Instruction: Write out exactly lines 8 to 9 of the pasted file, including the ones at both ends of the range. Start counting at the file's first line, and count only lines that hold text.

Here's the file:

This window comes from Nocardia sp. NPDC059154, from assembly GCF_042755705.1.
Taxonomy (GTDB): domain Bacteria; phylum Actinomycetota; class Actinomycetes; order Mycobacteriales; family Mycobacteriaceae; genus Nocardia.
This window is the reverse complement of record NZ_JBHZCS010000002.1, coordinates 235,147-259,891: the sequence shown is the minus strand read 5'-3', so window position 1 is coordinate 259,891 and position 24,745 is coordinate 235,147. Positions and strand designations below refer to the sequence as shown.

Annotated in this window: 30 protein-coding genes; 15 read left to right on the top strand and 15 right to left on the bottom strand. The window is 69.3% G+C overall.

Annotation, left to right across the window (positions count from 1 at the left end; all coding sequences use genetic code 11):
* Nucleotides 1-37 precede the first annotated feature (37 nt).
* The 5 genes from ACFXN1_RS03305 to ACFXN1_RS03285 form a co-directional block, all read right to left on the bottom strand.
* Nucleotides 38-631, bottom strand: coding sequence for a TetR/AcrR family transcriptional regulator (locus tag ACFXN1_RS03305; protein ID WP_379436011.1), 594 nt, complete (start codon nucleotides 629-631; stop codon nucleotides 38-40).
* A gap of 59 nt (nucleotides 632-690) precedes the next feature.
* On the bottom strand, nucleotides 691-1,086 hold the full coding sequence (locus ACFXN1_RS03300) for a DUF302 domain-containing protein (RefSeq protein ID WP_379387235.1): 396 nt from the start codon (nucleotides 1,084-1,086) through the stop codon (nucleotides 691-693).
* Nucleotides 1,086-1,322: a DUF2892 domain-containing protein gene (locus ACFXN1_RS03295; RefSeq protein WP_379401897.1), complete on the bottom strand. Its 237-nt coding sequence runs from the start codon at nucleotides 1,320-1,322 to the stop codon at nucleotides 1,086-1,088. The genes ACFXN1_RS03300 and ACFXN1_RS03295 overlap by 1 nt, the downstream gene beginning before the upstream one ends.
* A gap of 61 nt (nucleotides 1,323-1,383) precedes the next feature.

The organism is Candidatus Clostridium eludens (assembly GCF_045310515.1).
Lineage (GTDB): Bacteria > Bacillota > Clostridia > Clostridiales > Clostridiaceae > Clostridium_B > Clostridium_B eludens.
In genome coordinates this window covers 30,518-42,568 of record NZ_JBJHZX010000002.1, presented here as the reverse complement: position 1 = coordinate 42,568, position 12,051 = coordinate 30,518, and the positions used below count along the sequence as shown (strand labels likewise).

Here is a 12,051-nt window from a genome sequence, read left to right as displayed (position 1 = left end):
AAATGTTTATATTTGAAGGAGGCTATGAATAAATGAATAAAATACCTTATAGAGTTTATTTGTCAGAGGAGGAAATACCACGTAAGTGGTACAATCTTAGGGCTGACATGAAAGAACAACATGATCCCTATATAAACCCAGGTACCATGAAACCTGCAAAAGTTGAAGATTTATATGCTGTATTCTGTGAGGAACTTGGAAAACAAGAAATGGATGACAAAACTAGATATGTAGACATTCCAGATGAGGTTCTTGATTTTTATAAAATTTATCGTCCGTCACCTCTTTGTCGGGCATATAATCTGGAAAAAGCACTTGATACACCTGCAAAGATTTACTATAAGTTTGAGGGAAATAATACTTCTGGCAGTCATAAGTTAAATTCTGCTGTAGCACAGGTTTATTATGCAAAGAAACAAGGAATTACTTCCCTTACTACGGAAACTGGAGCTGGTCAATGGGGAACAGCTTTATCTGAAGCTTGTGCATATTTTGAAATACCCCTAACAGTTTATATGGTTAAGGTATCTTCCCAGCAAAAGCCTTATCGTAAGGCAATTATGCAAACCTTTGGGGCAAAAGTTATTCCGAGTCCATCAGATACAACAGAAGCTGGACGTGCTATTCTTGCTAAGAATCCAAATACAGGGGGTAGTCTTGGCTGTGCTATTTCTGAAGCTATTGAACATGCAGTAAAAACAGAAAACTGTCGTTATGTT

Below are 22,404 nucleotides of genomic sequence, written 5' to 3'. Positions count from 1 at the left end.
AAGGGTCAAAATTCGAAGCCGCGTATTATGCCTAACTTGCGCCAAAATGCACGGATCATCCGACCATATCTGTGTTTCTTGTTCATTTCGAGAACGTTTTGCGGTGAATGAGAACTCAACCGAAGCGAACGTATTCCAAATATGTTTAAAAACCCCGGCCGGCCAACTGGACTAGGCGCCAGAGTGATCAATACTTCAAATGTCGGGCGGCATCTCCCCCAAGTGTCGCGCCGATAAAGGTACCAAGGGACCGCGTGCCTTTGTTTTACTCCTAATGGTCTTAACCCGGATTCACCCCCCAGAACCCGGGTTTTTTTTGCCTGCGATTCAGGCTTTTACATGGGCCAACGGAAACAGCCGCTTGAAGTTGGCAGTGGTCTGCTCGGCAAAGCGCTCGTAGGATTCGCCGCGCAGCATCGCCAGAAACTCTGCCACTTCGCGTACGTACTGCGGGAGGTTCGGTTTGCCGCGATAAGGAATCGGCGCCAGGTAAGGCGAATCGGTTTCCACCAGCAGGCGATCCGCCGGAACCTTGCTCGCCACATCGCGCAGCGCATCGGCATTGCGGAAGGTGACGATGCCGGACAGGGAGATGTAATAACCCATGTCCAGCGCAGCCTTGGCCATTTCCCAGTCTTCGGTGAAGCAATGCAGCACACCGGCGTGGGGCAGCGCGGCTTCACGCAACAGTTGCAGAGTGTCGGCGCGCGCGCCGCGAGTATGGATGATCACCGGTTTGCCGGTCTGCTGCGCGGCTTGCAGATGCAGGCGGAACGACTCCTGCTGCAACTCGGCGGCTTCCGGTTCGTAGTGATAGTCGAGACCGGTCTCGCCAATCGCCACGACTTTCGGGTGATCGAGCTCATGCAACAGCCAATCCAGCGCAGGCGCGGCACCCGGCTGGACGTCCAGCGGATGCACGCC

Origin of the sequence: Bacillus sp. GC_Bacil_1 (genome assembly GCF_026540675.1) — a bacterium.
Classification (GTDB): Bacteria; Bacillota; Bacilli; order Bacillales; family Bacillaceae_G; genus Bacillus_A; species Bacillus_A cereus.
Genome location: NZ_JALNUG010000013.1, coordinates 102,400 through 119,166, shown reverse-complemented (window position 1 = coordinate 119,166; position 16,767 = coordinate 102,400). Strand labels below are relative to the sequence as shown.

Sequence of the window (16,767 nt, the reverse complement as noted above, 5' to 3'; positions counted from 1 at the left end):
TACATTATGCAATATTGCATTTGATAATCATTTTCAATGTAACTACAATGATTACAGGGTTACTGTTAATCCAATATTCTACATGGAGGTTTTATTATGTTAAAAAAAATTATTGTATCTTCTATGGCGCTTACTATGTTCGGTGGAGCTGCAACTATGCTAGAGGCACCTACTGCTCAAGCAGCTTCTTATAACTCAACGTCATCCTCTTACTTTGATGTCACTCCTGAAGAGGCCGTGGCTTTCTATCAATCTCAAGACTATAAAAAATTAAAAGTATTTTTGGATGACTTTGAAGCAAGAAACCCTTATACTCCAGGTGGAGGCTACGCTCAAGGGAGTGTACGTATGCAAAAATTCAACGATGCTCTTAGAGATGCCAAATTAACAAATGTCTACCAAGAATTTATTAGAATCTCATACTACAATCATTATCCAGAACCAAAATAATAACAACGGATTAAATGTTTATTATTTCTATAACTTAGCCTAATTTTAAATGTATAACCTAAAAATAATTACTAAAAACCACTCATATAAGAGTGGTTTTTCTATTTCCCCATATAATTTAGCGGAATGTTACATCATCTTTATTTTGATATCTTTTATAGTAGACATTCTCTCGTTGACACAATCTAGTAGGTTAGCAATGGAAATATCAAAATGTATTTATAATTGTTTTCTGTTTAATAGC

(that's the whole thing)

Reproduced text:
* Nucleotides 38-631, bottom strand: coding sequence for a TetR/AcrR family transcriptional regulator (locus tag ACFXN1_RS03305; protein ID WP_379436011.1), 594 nt, complete (start codon nucleotides 629-631; stop codon nucleotides 38-40).
* A gap of 59 nt (nucleotides 632-690) precedes the next feature.